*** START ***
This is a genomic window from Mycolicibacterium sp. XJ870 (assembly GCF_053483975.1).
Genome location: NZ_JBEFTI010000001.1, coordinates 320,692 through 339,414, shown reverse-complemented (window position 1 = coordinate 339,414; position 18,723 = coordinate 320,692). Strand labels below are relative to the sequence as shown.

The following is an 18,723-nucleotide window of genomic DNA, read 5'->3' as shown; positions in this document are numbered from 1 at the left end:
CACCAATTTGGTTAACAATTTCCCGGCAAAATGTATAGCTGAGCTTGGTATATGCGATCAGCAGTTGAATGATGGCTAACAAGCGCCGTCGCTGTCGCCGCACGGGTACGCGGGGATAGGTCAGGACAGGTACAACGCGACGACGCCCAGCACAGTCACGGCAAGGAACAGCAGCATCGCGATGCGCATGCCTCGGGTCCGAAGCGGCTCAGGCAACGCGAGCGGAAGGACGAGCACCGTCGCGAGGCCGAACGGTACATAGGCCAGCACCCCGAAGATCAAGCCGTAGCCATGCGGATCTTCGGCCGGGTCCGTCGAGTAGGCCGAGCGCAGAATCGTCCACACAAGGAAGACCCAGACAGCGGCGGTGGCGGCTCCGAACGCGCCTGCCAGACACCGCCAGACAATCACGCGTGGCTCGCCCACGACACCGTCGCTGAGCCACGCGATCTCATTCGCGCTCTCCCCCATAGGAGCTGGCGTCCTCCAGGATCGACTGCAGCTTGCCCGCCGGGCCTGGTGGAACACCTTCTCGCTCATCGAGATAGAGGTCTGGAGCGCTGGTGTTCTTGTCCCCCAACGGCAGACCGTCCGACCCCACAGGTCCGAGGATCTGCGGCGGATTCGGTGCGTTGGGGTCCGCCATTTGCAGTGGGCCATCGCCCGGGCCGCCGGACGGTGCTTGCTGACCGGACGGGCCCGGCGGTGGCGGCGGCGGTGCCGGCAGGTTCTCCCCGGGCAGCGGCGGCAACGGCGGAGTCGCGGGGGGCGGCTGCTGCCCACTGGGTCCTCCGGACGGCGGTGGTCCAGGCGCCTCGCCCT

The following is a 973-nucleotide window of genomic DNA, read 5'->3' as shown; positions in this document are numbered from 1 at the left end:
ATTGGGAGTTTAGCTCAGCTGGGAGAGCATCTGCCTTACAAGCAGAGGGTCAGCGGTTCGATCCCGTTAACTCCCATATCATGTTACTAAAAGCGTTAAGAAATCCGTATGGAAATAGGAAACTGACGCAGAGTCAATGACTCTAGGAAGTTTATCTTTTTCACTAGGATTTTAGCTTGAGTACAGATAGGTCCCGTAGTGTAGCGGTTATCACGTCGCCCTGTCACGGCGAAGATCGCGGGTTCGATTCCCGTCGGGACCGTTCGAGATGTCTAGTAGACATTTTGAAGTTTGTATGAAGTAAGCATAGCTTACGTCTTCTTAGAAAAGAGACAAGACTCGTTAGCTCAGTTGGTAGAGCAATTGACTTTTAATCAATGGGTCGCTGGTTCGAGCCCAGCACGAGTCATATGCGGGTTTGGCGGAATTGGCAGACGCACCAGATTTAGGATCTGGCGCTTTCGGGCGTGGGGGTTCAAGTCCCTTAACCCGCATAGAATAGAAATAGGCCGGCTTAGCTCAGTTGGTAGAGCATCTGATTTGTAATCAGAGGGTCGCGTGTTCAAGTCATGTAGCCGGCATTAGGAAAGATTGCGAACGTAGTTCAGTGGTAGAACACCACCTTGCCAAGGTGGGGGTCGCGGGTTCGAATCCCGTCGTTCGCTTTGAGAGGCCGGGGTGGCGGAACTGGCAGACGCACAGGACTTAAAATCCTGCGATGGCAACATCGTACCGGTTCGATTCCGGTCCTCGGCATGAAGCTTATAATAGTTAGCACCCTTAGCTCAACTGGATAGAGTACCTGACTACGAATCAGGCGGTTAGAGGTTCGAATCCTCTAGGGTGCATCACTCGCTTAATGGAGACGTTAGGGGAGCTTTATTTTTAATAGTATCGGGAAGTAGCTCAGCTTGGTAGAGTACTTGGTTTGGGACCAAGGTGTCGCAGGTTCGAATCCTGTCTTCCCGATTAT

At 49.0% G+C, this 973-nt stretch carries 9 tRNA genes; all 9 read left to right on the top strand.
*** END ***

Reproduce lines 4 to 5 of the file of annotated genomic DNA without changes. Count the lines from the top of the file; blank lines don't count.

CACCAATTTGGTTAACAATTTCCCGGCAAAATGTATAGCTGAGCTTGGTATATGCGATCAGCAGTTGAATGATGGCTAACAAGCGCCGTCGCTGTCGCCGCACGGGTACGCGGGGATAGGTCAGGACAGGTACAACGCGACGACGCCCAGCACAGTCACGGCAAGGAACAGCAGCATCGCGATGCGCATGCCTCGGGTCCGAAGCGGCTCAGGCAACGCGAGCGGAAGGACGAGCACCGTCGCGAGGCCGAACGGTACATAGGCCAGCACCCCGAAGATCAAGCCGTAGCCATGCGGATCTTCGGCCGGGTCCGTCGAGTAGGCCGAGCGCAGAATCGTCCACACAAGGAAGACCCAGACAGCGGCGGTGGCGGCTCCGAACGCGCCTGCCAGACACCGCCAGACAATCACGCGTGGCTCGCCCACGACACCGTCGCTGAGCCACGCGATCTCATTCGCGCTCTCCCCCATAGGAGCTGGCGTCCTCCAGGATCGACTGCAGCTTGCCCGCCGGGCCTGGTGGAACACCTTCTCGCTCATCGAGATAGAGGTCTGGAGCGCTGGTGTTCTTGTCCCCCAACGGCAGACCGTCCGACCCCACAGGTCCGAGGATCTGCGGCGGATTCGGTGCGTTGGGGTCCGCCATTTGCAGTGGGCCATCGCCCGGGCCGCCGGACGGTGCTTGCTGACCGGACGGGCCCGGCGGTGGCGGCGGCGGTGCCGGCAGGTTCTCCCCGGGCAGCGGCGGCAACGGCGGAGTCGCGGGGGGCGGCTGCTGCCCACTGGGTCCTCCGGACGGCGGTGGTCCAGGCGCCTCGCCCT

The following is a 973-nucleotide window of genomic DNA, read 5'->3' as shown; positions in this document are numbered from 1 at the left end: